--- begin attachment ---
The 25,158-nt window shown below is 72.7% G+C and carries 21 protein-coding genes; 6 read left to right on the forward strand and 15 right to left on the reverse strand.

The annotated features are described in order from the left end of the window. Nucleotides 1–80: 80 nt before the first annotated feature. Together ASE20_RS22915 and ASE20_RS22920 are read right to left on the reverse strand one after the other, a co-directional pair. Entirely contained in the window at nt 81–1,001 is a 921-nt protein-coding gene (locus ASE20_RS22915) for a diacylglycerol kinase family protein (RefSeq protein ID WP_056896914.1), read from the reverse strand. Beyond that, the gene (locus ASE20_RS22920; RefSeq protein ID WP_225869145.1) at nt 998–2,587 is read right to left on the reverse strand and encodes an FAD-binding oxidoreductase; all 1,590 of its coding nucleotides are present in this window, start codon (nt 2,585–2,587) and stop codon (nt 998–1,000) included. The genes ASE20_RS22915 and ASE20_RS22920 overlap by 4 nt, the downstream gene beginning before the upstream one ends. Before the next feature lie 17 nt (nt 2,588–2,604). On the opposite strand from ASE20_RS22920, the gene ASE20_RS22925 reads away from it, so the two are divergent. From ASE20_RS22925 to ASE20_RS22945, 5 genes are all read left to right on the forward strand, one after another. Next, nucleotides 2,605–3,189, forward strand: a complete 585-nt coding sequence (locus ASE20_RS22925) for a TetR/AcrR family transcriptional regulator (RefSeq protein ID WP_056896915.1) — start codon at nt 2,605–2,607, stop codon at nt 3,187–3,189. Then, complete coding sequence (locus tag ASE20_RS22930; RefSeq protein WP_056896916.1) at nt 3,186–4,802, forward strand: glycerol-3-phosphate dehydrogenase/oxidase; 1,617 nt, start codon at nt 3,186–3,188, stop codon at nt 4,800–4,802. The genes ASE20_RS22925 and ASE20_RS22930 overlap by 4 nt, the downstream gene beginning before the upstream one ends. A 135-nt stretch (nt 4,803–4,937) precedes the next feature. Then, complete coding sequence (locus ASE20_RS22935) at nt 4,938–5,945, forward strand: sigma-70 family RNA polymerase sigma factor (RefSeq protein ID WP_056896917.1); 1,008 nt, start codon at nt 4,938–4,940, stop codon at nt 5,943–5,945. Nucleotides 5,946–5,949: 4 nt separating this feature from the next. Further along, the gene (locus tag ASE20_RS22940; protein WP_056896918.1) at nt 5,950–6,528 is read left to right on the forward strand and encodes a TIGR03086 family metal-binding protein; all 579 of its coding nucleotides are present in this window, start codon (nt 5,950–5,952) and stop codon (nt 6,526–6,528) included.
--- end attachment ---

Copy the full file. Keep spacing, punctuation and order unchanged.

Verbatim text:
The 25,158-nt window shown below is 72.7% G+C and carries 21 protein-coding genes; 6 read left to right on the forward strand and 15 right to left on the reverse strand.

The annotated features are described in order from the left end of the window. Nucleotides 1–80: 80 nt before the first annotated feature. Together ASE20_RS22915 and ASE20_RS22920 are read right to left on the reverse strand one after the other, a co-directional pair. Entirely contained in the window at nt 81–1,001 is a 921-nt protein-coding gene (locus ASE20_RS22915) for a diacylglycerol kinase family protein (RefSeq protein ID WP_056896914.1), read from the reverse strand. Beyond that, the gene (locus ASE20_RS22920; RefSeq protein ID WP_225869145.1) at nt 998–2,587 is read right to left on the reverse strand and encodes an FAD-binding oxidoreductase; all 1,590 of its coding nucleotides are present in this window, start codon (nt 2,585–2,587) and stop codon (nt 998–1,000) included. The genes ASE20_RS22915 and ASE20_RS22920 overlap by 4 nt, the downstream gene beginning before the upstream one ends. Before the next feature lie 17 nt (nt 2,588–2,604). On the opposite strand from ASE20_RS22920, the gene ASE20_RS22925 reads away from it, so the two are divergent. From ASE20_RS22925 to ASE20_RS22945, 5 genes are all read left to right on the forward strand, one after another. Next, nucleotides 2,605–3,189, forward strand: a complete 585-nt coding sequence (locus ASE20_RS22925) for a TetR/AcrR family transcriptional regulator (RefSeq protein ID WP_056896915.1) — start codon at nt 2,605–2,607, stop codon at nt 3,187–3,189. Then, complete coding sequence (locus tag ASE20_RS22930; RefSeq protein WP_056896916.1) at nt 3,186–4,802, forward strand: glycerol-3-phosphate dehydrogenase/oxidase; 1,617 nt, start codon at nt 3,186–3,188, stop codon at nt 4,800–4,802. The genes ASE20_RS22925 and ASE20_RS22930 overlap by 4 nt, the downstream gene beginning before the upstream one ends. A 135-nt stretch (nt 4,803–4,937) precedes the next feature. Then, complete coding sequence (locus ASE20_RS22935) at nt 4,938–5,945, forward strand: sigma-70 family RNA polymerase sigma factor (RefSeq protein ID WP_056896917.1); 1,008 nt, start codon at nt 4,938–4,940, stop codon at nt 5,943–5,945. Nucleotides 5,946–5,949: 4 nt separating this feature from the next. Further along, the gene (locus tag ASE20_RS22940; protein WP_056896918.1) at nt 5,950–6,528 is read left to right on the forward strand and encodes a TIGR03086 family metal-binding protein; all 579 of its coding nucleotides are present in this window, start codon (nt 5,950–5,952) and stop codon (nt 6,526–6,528) included.